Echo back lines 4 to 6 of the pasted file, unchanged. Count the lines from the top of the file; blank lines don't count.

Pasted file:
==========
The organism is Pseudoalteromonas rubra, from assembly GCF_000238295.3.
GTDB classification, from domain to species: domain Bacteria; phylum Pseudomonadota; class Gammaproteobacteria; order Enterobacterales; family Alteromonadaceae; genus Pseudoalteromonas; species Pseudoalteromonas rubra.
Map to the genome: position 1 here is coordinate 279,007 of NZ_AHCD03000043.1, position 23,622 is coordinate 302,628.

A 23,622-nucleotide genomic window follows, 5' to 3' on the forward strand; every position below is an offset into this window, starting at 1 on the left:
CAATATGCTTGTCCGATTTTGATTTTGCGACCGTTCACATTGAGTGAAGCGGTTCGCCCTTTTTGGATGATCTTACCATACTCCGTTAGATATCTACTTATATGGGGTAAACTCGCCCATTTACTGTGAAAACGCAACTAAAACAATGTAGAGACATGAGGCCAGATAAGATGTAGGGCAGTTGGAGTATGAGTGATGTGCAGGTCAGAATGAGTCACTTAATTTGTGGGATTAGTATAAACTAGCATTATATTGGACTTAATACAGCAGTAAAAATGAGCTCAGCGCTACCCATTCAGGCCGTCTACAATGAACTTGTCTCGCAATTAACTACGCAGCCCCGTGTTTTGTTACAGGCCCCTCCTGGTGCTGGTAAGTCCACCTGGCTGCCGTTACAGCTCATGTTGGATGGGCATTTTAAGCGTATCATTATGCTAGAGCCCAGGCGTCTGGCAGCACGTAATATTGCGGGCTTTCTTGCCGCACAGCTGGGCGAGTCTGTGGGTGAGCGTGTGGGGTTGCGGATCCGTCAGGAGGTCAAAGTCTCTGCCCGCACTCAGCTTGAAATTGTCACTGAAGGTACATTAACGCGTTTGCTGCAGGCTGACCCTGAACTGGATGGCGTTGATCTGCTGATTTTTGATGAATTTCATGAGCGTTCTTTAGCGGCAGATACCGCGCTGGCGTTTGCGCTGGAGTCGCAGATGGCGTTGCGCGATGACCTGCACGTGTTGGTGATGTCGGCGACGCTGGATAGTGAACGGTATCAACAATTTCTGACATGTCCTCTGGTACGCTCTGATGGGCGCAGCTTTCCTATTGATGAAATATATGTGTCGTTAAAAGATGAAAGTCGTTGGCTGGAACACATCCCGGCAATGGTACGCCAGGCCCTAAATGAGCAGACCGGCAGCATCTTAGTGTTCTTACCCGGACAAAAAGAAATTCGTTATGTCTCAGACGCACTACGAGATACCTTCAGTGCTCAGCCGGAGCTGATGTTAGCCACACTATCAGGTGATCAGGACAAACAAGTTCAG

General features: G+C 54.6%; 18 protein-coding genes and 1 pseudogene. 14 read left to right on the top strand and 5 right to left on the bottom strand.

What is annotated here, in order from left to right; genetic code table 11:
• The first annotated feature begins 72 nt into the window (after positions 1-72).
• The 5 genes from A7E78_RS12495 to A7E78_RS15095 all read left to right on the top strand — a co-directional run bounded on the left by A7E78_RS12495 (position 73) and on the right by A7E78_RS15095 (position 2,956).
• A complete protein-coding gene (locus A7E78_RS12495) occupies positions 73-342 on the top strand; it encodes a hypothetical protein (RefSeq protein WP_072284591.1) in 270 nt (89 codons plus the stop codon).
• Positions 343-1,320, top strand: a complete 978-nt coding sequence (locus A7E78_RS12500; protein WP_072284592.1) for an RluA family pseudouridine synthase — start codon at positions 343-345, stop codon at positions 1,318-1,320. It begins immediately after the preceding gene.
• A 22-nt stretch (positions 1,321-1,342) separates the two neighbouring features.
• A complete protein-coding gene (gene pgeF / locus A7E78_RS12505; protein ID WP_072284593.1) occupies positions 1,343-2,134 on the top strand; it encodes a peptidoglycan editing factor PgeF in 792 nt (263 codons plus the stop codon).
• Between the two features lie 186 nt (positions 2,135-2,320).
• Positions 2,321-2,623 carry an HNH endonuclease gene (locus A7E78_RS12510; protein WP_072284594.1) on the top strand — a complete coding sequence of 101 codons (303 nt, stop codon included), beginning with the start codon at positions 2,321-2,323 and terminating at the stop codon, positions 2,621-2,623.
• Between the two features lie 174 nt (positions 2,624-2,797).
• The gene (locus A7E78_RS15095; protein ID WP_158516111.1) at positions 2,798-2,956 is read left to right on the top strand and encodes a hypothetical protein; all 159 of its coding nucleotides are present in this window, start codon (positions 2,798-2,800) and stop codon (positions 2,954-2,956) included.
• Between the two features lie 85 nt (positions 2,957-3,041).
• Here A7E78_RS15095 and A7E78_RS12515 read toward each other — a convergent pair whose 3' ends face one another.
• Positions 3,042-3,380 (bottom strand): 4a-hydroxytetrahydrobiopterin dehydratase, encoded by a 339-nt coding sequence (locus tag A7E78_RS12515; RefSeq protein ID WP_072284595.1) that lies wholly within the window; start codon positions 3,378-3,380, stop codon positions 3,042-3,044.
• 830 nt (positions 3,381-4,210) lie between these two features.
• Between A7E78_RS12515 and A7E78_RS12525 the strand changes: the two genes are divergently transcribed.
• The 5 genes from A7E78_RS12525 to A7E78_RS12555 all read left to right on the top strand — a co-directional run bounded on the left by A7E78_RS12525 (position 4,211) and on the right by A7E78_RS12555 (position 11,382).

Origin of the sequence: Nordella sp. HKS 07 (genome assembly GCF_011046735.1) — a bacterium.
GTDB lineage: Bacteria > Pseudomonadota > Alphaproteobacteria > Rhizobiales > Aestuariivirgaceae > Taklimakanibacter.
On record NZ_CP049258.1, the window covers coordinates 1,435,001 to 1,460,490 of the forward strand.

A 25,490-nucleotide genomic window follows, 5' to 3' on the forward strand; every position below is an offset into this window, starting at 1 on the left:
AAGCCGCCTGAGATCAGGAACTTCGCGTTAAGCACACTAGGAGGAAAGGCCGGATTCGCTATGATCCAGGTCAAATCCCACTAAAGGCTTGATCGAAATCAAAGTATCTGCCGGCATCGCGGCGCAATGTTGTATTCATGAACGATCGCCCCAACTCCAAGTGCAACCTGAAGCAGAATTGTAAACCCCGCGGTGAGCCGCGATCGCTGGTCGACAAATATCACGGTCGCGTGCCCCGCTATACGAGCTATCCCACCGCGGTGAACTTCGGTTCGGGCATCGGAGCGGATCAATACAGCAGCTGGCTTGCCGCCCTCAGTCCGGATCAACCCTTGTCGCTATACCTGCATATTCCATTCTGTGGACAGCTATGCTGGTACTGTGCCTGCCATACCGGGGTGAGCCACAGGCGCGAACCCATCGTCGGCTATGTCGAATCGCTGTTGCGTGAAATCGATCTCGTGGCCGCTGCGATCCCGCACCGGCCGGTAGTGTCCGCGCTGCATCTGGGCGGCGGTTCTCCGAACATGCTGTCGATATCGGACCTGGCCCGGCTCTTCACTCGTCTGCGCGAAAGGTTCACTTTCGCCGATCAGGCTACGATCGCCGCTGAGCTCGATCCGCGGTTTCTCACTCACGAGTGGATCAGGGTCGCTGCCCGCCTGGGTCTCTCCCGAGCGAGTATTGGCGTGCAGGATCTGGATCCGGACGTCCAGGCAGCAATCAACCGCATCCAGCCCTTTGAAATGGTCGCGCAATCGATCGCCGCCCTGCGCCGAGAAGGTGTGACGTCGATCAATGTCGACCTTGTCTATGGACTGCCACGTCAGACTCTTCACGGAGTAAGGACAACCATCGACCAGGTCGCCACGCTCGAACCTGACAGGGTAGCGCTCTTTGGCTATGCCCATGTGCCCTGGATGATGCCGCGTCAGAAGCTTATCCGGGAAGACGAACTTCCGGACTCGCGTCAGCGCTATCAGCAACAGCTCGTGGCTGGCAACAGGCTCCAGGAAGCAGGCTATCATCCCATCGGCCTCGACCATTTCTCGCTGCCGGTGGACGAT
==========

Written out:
A 23,622-nucleotide genomic window follows, 5' to 3' on the forward strand; every position below is an offset into this window, starting at 1 on the left:
CAATATGCTTGTCCGATTTTGATTTTGCGACCGTTCACATTGAGTGAAGCGGTTCGCCCTTTTTGGATGATCTTACCATACTCCGTTAGATATCTACTTATATGGGGTAAACTCGCCCATTTACTGTGAAAACGCAACTAAAACAATGTAGAGACATGAGGCCAGATAAGATGTAGGGCAGTTGGAGTATGAGTGATGTGCAGGTCAGAATGAGTCACTTAATTTGTGGGATTAGTATAAACTAGCATTATATTGGACTTAATACAGCAGTAAAAATGAGCTCAGCGCTACCCATTCAGGCCGTCTACAATGAACTTGTCTCGCAATTAACTACGCAGCCCCGTGTTTTGTTACAGGCCCCTCCTGGTGCTGGTAAGTCCACCTGGCTGCCGTTACAGCTCATGTTGGATGGGCATTTTAAGCGTATCATTATGCTAGAGCCCAGGCGTCTGGCAGCACGTAATATTGCGGGCTTTCTTGCCGCACAGCTGGGCGAGTCTGTGGGTGAGCGTGTGGGGTTGCGGATCCGTCAGGAGGTCAAAGTCTCTGCCCGCACTCAGCTTGAAATTGTCACTGAAGGTACATTAACGCGTTTGCTGCAGGCTGACCCTGAACTGGATGGCGTTGATCTGCTGATTTTTGATGAATTTCATGAGCGTTCTTTAGCGGCAGATACCGCGCTGGCGTTTGCGCTGGAGTCGCAGATGGCGTTGCGCGATGACCTGCACGTGTTGGTGATGTCGGCGACGCTGGATAGTGAACGGTATCAACAATTTCTGACATGTCCTCTGGTACGCTCTGATGGGCGCAGCTTTCCTATTGATGAAATATATGTGTCGTTAAAAGATGAAAGTCGTTGGCTGGAACACATCCCGGCAATGGTACGCCAGGCCCTAAATGAGCAGACCGGCAGCATCTTAGTGTTCTTACCCGGACAAAAAGAAATTCGTTATGTCTCAGACGCACTACGAGATACCTTCAGTGCTCAGCCGGAGCTGATGTTAGCCACACTATCAGGTGATCAGGACAAACAAGTTCAG

General features: G+C 54.6%; 18 protein-coding genes and 1 pseudogene. 14 read left to right on the top strand and 5 right to left on the bottom strand.